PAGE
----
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Representation in State Legislatures, by Malcolm E. Jewell

Representation in State Legislatures, by Malcolm E. Jewell 536 I POLITICAL SCIENCE QUARTERLY public opinion about abortion, but that the impact of the abortion issue on electoral poli­ tics has been grossly exaggerated. All in all, these writers conclude that conflict over abortion will probably not destroy the republic. A fifth selection, added as sort of an end-piece to the book, describes the destructive results that followed attempts to enforce the prohibition of liquor, but fails to develop parallels between the moral crusade agains liquor t and that against abortion. I found two insights in these writings intriguing. The first, raised by Friedman, is the notion that the Supreme Court probably saw Roe v. Wade as a family planning decision, rather than as a judicial legitimatization of the sexual revolution, and thought that family ties would be strengthened if women could decide not to bear unwanted children. Sec­ ondly, Jackson and Vinovskis note that there is a statistically significant relationship in public opinion data “between religiosity and abortion attitude”s (p. 71). Family and religious attitudes are the underlying issues in the abortion dispute. The symposium does not address either of these directly, although Friedman points out that one of the Supreme Court ’s roles is the uprooting http://www.deepdyve.com/assets/images/DeepDyve-Logo-lg.png Political Science Quarterly Oxford University Press

Representation in State Legislatures, by Malcolm E. Jewell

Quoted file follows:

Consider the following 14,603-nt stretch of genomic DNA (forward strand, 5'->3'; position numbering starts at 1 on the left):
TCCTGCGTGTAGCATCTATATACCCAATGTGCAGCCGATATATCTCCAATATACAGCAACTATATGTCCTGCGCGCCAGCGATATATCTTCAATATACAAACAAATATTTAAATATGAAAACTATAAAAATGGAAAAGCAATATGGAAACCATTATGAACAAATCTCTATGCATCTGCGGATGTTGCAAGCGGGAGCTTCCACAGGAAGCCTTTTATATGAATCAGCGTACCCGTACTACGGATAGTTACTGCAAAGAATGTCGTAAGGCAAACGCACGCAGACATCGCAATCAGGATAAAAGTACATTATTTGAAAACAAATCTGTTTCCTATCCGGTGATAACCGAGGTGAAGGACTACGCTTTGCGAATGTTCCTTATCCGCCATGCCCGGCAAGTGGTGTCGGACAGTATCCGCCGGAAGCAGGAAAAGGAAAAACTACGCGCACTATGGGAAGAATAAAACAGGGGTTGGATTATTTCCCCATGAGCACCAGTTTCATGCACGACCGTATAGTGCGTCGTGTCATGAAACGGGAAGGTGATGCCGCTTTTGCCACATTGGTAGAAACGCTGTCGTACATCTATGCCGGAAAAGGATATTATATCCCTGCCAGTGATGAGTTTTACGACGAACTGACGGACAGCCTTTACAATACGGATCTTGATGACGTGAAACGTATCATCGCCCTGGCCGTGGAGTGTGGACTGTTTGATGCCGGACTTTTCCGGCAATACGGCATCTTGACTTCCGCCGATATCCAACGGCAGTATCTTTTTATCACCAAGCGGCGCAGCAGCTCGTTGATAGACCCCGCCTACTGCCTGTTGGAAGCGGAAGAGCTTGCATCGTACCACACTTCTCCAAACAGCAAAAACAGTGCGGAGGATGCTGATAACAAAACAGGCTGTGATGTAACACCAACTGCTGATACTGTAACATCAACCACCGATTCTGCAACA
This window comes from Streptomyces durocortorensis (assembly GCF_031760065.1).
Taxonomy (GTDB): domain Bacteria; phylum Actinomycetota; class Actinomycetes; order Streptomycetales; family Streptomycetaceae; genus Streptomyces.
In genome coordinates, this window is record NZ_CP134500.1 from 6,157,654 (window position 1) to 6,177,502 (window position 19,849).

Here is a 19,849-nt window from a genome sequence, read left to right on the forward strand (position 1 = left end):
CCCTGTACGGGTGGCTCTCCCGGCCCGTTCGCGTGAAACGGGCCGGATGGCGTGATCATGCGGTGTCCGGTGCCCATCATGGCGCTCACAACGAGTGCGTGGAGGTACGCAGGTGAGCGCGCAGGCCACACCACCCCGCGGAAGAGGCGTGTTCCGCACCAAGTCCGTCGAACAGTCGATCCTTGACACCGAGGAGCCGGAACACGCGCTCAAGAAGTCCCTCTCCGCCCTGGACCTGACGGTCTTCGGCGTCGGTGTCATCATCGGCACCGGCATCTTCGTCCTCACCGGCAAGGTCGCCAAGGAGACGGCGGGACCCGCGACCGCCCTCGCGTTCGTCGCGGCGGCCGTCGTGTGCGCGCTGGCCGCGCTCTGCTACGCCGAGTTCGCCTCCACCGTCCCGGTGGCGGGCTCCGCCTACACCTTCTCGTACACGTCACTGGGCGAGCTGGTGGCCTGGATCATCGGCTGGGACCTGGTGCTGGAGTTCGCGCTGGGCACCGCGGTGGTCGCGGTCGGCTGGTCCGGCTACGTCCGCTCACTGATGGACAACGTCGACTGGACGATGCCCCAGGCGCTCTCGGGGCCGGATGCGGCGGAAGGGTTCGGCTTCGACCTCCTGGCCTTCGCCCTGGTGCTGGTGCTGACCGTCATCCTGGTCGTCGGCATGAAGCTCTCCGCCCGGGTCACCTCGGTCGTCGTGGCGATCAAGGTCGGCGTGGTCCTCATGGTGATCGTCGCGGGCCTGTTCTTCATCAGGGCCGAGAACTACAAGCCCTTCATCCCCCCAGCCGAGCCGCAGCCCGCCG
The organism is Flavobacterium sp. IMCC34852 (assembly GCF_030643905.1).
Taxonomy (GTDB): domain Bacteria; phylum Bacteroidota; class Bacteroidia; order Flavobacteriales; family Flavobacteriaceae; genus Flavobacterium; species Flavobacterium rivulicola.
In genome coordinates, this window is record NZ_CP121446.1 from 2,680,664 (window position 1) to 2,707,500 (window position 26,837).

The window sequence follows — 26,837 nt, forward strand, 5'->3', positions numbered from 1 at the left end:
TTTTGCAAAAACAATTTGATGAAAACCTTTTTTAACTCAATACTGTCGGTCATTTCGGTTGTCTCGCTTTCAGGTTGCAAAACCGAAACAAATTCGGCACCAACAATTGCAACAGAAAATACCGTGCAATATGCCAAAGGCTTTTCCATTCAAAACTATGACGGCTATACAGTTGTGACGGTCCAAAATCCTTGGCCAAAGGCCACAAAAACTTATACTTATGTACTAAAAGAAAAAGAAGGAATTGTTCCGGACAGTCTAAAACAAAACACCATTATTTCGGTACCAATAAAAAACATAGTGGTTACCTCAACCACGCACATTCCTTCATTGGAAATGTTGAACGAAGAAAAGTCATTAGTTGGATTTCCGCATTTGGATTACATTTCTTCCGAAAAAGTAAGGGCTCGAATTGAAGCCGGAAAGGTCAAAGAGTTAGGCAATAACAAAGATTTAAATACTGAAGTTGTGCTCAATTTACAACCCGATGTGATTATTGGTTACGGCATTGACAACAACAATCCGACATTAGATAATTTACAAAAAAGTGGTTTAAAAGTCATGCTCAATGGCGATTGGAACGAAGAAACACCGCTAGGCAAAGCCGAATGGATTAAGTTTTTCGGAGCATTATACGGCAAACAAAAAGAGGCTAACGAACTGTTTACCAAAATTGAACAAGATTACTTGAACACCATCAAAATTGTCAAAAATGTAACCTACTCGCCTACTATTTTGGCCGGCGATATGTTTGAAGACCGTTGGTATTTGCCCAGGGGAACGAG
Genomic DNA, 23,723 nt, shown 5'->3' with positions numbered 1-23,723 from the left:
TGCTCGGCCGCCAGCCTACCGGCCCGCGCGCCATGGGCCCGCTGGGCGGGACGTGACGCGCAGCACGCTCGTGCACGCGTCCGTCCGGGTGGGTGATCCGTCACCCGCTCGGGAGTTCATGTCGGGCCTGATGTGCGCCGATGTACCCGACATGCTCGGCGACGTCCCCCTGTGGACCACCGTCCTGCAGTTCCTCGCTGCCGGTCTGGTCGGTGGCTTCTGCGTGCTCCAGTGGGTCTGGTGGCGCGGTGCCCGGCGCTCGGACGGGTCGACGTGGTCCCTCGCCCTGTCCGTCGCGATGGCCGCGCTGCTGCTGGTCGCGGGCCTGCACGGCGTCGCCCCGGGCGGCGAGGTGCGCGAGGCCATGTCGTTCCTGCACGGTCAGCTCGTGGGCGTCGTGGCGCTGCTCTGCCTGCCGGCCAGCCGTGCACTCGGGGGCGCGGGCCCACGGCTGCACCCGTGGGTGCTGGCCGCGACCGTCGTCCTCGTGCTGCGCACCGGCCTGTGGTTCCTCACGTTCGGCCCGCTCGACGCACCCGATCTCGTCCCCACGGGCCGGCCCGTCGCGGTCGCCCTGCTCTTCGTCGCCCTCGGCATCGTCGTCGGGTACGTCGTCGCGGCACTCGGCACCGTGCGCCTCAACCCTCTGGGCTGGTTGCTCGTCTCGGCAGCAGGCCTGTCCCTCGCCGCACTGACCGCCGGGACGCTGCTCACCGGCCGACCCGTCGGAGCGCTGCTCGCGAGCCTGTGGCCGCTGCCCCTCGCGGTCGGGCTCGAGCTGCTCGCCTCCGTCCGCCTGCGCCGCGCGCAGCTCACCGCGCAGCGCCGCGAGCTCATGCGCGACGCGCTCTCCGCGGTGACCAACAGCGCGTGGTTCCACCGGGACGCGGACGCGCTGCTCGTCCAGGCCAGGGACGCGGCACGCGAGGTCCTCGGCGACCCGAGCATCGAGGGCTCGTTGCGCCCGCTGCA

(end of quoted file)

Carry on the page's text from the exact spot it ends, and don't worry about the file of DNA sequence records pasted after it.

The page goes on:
Political Science Quarterly , Volume 98 (3): 2 – Sep 15, 1983

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References (107)

Copyright
1983 The Academy of Political Science
ISSN
0032-3195
eISSN
1538-165X
DOI
10.2307/2150520
Publisher site
See Article on Publisher Site

Abstract

536 I POLITICAL SCIENCE QUARTERLY public opinion about abortion, but that the impact of the abortion issue on electoral poli­ tics has been grossly exaggerated. All in all, these writers conclude that conflict over abortion will probably not destroy the republic. A fifth selection, added as sort of an end-piece to the book, describes the destructive results that followed attempts to enforce the prohibition of liquor, but fails to develop parallels between the moral crusade agains liquor t and that against abortion. I found two insights in these writings intriguing. The first, raised by Friedman, is the notion that the Supreme Court probably saw Roe v. Wade as a family planning decision, rather than as a judicial legitimatization of the sexual revolution, and thought that family ties would be strengthened if women could decide not to bear unwanted children. Sec­ ondly, Jackson and Vinovskis note that there is a statistically significant relationship in public opinion data “between religiosity and abortion attitude”s (p. 71). Family and religious attitudes are the underlying issues in the abortion dispute. The symposium does not address either of these directly, although Friedman points out that one of the Supreme Court ’s roles is the uprooting

Journal

Political Science QuarterlyOxford University Press

Published: Sep 15, 1983

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